Because of size and scope, PLM systems tend to be more expensive than PDM systems. Although PLM and PDM systems are often one in the same, your use case can define how much budget you need.

If you are using a PDM PLM system to solve PLM problems, then you need to include more users throughout the product creation process. If you are using a PDM PLM system to solve PDM problems, then you only need to budget for users in the engineering and design department.

Also consider the cost of implementation. To use a software for PLM, you need more integrations, more user input, more testing, and more requirements. In some cases, there could be conflicting requirements. What if the sales and marketing team is on board with moving their files to a cloud model, but the engineering and design department is not yet ready? The wider the scope, the more people that need to be convinced and higher cost of integration.

Which solution is for you?

Here are a couple of important questions to ask yourself.

1.     What problems are you experiencing in your workflow?

What types of problems are you and your team experiencing during the product creation process? Are they problems with finding and managing files? What types of files? Just engineering files?

If you are experiencing major issues with CAD files and engineering design, then consider PDM software. If you are experiencing issues with more than just CAD files, then consider PLM.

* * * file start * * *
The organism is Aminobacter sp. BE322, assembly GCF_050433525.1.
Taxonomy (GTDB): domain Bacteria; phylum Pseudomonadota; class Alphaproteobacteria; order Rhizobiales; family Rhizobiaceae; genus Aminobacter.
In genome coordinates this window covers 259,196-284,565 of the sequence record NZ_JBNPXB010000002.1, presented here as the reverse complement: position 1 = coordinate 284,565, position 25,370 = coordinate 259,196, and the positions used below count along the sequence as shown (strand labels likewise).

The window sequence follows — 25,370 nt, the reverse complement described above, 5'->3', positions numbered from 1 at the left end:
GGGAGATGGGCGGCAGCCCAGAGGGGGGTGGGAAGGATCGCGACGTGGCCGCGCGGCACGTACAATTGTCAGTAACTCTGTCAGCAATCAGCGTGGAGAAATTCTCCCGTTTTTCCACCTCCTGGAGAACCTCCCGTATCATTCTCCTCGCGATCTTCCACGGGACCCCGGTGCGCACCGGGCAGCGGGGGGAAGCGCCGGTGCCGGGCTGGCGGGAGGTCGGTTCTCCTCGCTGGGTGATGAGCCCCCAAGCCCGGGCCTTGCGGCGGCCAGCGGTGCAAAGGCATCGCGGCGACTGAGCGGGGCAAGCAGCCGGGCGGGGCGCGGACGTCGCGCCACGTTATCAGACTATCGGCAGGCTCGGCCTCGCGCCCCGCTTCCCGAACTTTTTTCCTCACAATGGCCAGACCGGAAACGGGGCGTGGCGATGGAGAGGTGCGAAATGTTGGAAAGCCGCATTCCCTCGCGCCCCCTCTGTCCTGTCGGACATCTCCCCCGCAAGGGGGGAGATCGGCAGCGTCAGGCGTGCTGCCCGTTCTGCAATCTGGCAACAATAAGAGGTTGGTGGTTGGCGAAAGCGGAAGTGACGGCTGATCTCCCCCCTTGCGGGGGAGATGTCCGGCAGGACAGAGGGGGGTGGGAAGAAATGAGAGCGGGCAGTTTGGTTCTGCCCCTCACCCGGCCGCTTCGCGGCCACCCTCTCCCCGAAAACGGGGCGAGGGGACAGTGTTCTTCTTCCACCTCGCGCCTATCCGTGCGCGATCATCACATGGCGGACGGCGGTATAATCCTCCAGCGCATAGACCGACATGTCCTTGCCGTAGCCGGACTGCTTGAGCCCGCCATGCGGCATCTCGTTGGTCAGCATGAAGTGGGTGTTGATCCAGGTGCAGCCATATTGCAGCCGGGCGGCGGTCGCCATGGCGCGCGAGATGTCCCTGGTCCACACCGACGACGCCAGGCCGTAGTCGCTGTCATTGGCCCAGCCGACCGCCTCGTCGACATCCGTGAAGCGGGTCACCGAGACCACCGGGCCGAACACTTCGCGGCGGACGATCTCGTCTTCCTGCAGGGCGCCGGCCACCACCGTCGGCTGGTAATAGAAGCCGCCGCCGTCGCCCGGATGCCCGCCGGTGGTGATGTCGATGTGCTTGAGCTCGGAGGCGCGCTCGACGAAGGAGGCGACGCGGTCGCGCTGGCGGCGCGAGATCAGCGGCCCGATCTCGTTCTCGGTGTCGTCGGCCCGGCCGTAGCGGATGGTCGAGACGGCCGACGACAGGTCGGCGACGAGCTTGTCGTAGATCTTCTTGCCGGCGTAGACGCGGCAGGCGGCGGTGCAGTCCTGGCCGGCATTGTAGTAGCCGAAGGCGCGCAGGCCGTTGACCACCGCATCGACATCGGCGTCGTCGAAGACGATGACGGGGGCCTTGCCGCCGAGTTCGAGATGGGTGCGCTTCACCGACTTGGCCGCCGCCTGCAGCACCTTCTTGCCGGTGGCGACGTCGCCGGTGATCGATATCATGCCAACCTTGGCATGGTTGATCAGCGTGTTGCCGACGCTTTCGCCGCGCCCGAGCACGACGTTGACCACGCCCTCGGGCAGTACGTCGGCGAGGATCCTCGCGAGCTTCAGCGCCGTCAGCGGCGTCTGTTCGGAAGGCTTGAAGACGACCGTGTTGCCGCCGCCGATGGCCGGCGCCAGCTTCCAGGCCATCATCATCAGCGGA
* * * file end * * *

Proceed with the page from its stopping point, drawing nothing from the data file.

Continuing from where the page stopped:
2.     Where is the bottleneck?

Where is the bottleneck of your process? Solving for the bottleneck can be a good place to start to effectively improve overall efficiency. A bottleneck in your process is the stage at which the total flow of production slows down. As if a four lane highway suddenly turned into a one lane highway. Traffic would occur and frustration would unleash. In business, it might not be as obvious. We are all working on our own tasks and you might not have enough information to understand where the bottleneck truly lies. Consider analyzing and investigating where your bottleneck truly lies. If the bottleneck lies in manufacturing, then improving engineering design won’t truly help solve efficiency issues. If your bottleneck lies in engineering and design, a PDM solution could help improve your efficiency. If it lies elsewhere along the product creation process, consider a PLM solution.

Starting small

If you truly don’t know where to start, start small. Many solutions can be used for PDM and PLM. Manage risk by starting with a PDM PLM solution that you use for PDM. There is also nothing that says you have to use a PLM solution across your entire product creation process. You might just want to use it for Engineering and Design and Manufacturing. Consider a flexible solution that you can adjust to changing needs.


PDM and PLM can be confusing at first, but with a little more research and understanding, it can be helpful to understand what these terms mean and how they relate to your business. These systems were built because many people identified problems with the product creation process. There are key differences such as size and scope, integrations, purpose, and budget. Consider analyzing efficiencies and inefficiencies of your process before identifying which problem you are trying to solve so you can understand which is right for you, PDM or PLM.